Rage - Speak of the dead 3/5

Reviewed: 4-28-06





Tracklist:

1. Morituri te salutant
2. Prelude of souls
3. Innocent
4. Depression
5. No regrets
6. Confusion
7. Black
8. Beauty
9. No fear
10. Soul survivor
11. Full moon
12. Kill your gods
13. Turn my world around
14. Be with me or be gone
15. Speak of the dead
16. La luna deine (bonus track)


The new Rage CD is a disappointment. That's not to say it's a bad CD, but Rage is one of the greatest bands around, and I have sky high expectations for all of their CDs. The general consensus of opinion on this CD is that it is divided into 2 sections, and that you'll generally prefer one section to the other. The first section is the "Suite lingua mortis" which makes up the first 8 tracks and harkens back to the classically inclined CDs 'XIII' and 'Ghosts'. Here the music is entirely by guitar wizard Victor Smolski and he definitely adds his own personality and style to the "Rage does classical" music. The next section of the CD is 8 "normal" Rage songs. I fall into the camp that prefers the "Suite" portion of the CD. Not due to having a general preference to Rage's classical style, but more due to the fact that I find the 2nd section's songs to be fairly bland.

The "suite" opens up with a couple of instrumental interludes. The first is pretty interesting since it is made up entirely of the brass section of the orchestra. Brass isn't generally heard too much in metal so this brief intro is very fresh sounding. It immediately segues into "Prelude of souls" which is a progressiveish mix of classical and metal. It's generally catchy and doesn't hang around long enough to wear out its welcome. Finally, this leads into "Innocent", the first "proper" song on the CD. It's also my favorite song on the CD as it has the most compelling, catchy melodies on the whole CD. Fans will notice the stark similarity between the main riff on this song to the riff from Metallica's "Master of puppets". Next is "Depression", a brief classical interlude that quietly builds to a big climax which instantly shifts to "No regrets". This song begins with some fake drums and some wacko dissonant guitar riff. It actually sounds quite cool. The main (normal) riff kicks in and we have the section of the "suite" most reminiscent of the previous Rage CDs with the orchestra. This is a bit heavier and riffier at its slower tempo, but is another winner with a memorable chorus. Next we have a couple of short instrumental interludes. Normally, I would oppose all of these instrumentals with no proper songs, but they work pretty well in this "suite" by being quite brief. Finally, the first section of the CD ends with "Beauty". Unfortunately, "Beauty" is a fairly bland ballad that ends the whole epic with a wimper instead of a bang.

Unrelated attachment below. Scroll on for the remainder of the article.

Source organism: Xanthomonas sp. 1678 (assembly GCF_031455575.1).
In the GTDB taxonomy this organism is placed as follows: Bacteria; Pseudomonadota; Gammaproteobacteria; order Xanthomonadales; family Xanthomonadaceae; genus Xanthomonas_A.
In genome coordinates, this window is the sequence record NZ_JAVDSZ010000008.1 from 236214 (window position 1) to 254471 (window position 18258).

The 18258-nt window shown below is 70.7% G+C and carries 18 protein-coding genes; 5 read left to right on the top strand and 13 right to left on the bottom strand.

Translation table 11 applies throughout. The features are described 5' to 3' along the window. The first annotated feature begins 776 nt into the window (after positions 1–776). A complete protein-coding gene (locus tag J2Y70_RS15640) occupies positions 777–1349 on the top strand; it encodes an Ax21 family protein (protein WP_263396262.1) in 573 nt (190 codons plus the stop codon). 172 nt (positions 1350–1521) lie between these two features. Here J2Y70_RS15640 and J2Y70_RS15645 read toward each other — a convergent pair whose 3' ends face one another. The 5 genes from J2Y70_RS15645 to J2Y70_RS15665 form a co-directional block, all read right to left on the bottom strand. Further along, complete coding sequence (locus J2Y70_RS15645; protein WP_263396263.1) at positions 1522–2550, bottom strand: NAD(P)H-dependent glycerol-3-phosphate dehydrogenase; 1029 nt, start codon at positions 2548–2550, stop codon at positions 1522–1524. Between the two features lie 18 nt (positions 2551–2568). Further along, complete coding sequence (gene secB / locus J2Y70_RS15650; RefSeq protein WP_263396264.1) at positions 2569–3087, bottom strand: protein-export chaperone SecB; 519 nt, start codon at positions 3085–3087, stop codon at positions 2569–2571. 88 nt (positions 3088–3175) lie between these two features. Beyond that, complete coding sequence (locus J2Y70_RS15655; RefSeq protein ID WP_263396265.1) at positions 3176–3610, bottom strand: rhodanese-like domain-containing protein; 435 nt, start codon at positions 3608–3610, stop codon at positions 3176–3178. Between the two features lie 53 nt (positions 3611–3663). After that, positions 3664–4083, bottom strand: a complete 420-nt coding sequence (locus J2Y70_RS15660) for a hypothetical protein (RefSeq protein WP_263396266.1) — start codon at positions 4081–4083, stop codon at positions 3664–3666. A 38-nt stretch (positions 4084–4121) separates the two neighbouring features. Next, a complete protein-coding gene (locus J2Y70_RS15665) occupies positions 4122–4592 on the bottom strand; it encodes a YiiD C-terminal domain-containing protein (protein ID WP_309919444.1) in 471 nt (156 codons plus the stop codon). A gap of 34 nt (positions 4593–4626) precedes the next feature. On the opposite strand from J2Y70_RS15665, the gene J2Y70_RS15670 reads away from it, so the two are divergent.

With "No fear" we start the "normal" section of the CD. "No fear" exemplifies most of the 2nd half of the CD. It's not a bad song, but it just feels ordinary and is mostly lacking in the hooks and melodies that make Rage what it is. The songs here are heavier and generally peppy in tempo, and wouldn't really sound out of place on any of the mid 90s Rage CDs to the present. But, they would generally be the weakest tracks on any of those CDs. I will say that I have warmed to this 2nd half of the CD with repeated listens. One standout from this bunch is "Full moon". This song features much more compelling melodies (primarily in the chorus) and is the best song from this half of the CD. The CD closes with "La luna deine" which is a Spanish version of "Full moon".

Rage's history is generally defined by periods defined by its line-up. The mainstay of the band is bassist/singer/primary songwriter (and metal god) Peavy Wagner. But, all of the other roles have seen members come and go. We have been in the "Smolski" era of Rage for a while now, and I am beginning to think it may be time for another transition. It seems that with Peavy dividing the songwriting duties between himself and Smolski that the last couple of CDs haven't been as outstanding as Rage fans have become used to. 'Unity' was the apex of this era, but 'Soundchaser' and now 'Speak of the dead' just don't measure up. Smolski is a technically gifted guitarist with a lot of classical training. This sounds good on paper, but I generally don't remember any of his solos once they're over, while I can hum a bunch of solos that former guitarist Manni Schmidt left on past CDs. Peavy is responsible for some of the mediocre songs on the last few CDs too, so I don't want to pin all the blame on Smolski, but I think some fresh blood could liven things up again. In the meantime, Rage fans should probably buy and enjoy this CD, but they won't be blown away. If you're new to the band then check out their best stuff from the mid-90s 'Trapped' or 'The missing link' which are absolute classic power metal CDs.



JOHN




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